And then this strike comes along and puts another dimension on it. Working conditions may be (for as Southwark seems to try to keep everything a secret, we don`t know) such that it only appears as though these things are happening, when perhaps there are so few employees (and all very young and inexperienced because nobody with experience would work for an organisation that runs such a system of management or for so little money) that it is impossible to do anything properly.

I had suspected it all along, but would still love to know where those cheques I talked about last week went. The problem is, they haven`t the staff to answer my query, and so because they don`t answer it I keep on writing to them again and again, thus increasing the backlog of unanswered mail for them to chuck in the shredder.

It`s very unecological, very uncivilised, inefficient, arrogant, and generally offensive, but they can`t help it. The administrators presumably get their instructions from central government, and are getting an ever-reducing budget to split more and more parsimoniously amongst themselves, the slaves and their drivers.

More Southwark.

AN ALMOST COMPLETELY INCOMPREHENSIBLE note came from the Council tax department telling me that I had overpaid the council tax last year by several hundred pounds and therefore had a large credit to my account (comprehensible to that extent), followed by a note from the bailliffs employed by the council demanding even more hundreds of pounds. They both came within a fortnight of each other. Between the two was another one whose meaning was not clear to me.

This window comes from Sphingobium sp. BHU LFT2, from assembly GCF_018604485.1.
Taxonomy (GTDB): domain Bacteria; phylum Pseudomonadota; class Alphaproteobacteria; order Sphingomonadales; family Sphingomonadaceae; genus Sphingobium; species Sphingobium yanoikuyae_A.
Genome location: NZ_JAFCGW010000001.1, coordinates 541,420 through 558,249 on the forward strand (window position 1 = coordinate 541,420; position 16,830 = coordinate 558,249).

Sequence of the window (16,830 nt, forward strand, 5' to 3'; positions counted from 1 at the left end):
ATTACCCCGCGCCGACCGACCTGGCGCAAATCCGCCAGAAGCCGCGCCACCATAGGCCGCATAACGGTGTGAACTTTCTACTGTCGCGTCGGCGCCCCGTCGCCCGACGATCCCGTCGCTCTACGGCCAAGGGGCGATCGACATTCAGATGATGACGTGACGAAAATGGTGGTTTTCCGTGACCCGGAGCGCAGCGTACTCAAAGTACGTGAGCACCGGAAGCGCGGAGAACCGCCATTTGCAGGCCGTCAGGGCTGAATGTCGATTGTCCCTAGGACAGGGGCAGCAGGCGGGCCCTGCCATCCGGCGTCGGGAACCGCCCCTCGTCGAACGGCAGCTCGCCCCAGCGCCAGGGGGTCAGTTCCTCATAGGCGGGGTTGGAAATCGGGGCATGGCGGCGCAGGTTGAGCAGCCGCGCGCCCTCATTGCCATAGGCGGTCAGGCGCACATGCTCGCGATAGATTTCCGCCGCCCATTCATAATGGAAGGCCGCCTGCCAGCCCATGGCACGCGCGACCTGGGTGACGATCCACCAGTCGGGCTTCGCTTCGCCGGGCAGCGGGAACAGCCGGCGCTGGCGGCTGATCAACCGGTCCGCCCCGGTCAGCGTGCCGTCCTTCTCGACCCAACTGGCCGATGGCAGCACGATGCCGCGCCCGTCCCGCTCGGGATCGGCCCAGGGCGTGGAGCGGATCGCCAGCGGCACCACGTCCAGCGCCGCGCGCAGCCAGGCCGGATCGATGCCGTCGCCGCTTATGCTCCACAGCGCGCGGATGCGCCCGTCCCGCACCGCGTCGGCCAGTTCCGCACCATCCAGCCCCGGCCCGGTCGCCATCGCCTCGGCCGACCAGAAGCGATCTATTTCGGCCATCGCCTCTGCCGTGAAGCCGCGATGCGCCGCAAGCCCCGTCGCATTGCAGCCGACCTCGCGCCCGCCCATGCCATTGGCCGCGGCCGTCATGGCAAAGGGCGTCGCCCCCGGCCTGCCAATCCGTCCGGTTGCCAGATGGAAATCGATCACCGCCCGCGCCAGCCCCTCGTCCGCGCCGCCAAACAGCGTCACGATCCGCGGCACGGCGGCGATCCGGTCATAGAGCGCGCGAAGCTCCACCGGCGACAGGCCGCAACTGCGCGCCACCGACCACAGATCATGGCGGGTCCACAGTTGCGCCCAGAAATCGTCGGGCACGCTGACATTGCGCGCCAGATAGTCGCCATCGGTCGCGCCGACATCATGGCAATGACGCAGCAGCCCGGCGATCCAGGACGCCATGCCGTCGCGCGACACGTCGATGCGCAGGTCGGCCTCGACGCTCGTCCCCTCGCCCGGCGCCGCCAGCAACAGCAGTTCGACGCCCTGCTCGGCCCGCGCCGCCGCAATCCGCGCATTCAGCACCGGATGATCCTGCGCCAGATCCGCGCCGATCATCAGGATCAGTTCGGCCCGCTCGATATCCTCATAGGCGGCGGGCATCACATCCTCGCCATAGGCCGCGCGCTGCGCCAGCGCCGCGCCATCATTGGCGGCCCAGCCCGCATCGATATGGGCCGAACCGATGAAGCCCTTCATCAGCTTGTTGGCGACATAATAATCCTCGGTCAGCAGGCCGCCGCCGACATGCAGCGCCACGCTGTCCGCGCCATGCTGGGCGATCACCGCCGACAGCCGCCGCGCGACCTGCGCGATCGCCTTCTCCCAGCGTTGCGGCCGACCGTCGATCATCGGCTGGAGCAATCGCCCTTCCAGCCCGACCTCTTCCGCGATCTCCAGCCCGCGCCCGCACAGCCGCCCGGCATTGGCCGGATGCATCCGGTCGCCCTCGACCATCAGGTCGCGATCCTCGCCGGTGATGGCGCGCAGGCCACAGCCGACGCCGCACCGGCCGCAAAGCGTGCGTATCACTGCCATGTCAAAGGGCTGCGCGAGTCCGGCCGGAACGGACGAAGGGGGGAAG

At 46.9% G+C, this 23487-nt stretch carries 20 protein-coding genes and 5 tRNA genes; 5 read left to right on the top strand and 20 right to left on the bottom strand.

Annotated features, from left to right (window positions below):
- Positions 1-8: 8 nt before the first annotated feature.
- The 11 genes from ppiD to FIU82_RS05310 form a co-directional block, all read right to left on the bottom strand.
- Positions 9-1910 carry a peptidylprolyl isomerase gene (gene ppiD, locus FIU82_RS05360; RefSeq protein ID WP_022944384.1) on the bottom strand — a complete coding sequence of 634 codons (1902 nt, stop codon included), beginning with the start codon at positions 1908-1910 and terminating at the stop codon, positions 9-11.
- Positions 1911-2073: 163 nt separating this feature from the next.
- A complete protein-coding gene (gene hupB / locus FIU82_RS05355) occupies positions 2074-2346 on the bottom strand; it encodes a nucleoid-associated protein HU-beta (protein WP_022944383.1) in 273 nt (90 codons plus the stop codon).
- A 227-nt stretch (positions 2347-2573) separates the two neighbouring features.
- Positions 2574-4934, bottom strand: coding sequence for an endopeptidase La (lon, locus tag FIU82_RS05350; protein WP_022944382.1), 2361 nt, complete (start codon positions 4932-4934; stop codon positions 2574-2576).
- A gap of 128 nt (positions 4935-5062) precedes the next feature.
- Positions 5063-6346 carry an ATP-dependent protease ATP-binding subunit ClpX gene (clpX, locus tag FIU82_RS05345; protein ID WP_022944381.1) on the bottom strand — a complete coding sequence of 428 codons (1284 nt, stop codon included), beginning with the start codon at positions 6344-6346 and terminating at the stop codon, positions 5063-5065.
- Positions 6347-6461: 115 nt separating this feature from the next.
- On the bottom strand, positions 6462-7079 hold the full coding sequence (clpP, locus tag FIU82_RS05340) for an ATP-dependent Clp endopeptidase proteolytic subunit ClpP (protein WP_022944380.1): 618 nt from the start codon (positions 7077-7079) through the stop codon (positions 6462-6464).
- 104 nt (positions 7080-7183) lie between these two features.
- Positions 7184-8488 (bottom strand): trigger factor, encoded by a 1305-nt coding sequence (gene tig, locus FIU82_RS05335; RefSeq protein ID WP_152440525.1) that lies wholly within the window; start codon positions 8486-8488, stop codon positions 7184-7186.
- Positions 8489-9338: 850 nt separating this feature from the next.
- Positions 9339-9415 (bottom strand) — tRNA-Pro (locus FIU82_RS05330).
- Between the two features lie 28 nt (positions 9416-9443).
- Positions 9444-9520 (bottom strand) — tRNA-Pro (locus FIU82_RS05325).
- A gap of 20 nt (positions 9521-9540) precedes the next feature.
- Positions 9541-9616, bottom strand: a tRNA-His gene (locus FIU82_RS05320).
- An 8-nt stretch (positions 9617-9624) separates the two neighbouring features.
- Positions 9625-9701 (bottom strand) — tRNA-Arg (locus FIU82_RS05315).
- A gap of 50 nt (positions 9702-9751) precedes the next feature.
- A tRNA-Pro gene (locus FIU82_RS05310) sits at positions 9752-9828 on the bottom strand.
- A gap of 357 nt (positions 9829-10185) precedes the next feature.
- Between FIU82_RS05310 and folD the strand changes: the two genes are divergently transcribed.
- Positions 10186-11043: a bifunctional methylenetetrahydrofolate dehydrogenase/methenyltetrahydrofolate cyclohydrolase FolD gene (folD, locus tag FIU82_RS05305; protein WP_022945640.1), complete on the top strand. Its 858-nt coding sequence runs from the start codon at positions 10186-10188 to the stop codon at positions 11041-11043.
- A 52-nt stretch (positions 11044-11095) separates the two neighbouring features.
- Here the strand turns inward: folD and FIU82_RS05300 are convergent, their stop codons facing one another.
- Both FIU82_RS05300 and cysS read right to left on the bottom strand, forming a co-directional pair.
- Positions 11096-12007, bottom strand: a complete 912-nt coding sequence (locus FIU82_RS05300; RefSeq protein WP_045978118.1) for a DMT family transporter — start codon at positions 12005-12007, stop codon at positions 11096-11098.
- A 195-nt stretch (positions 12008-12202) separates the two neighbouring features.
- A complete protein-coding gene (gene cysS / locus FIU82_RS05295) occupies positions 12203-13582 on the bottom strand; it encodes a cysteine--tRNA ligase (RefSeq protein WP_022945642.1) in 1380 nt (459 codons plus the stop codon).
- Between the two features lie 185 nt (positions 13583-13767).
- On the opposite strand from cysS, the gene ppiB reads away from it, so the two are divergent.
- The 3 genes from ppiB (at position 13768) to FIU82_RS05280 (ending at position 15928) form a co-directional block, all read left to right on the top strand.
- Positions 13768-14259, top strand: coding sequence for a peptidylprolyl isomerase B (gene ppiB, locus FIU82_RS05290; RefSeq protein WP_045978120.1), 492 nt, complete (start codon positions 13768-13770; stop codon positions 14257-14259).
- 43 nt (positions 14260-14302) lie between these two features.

I have around me several notices of both these types, and I have on disk various letters that have been sent to the council in attempts to discover what they all mean, but only one reply to one letter - one about council tax benefit - presumably they replied because they hadn`t realised I was also a landlord or they wouldn`t have bothered to write. All landlords in Southwark are wicked, as everyone knows.

Since I have never understood any communication from the council to do with council tax other than the council tax account itself without other additional figures, and I have learnt not to trust the council`s bailiffs (I could tell you one or two stories about them, but not now), I am in a bit of a spot.

I have considered a selection of possible solutions:

Anyway, there is no hearing, and there was no hearing to which I was invited when the council allegedly managed to obtain a liability order dated 19/09/97. But even if there had been, I don`t really know what a liability order is.

The questions are:

It seems to me we are up against the usual Southwark stuff.

Did I tell you about the lady whose house was emptied so that they could do repairs and then when the things were returned all the Clarice Cliff and antique stuff had somehow got lost along the way? I didn`t study it in any detail, but noticed a headline telling us something along the lines of "Council Burgled Tenant Whilst Doing Repairs."

Ancient Rome again.

More about modern Southwark next week I think.

Unions and Work.

Sacking people.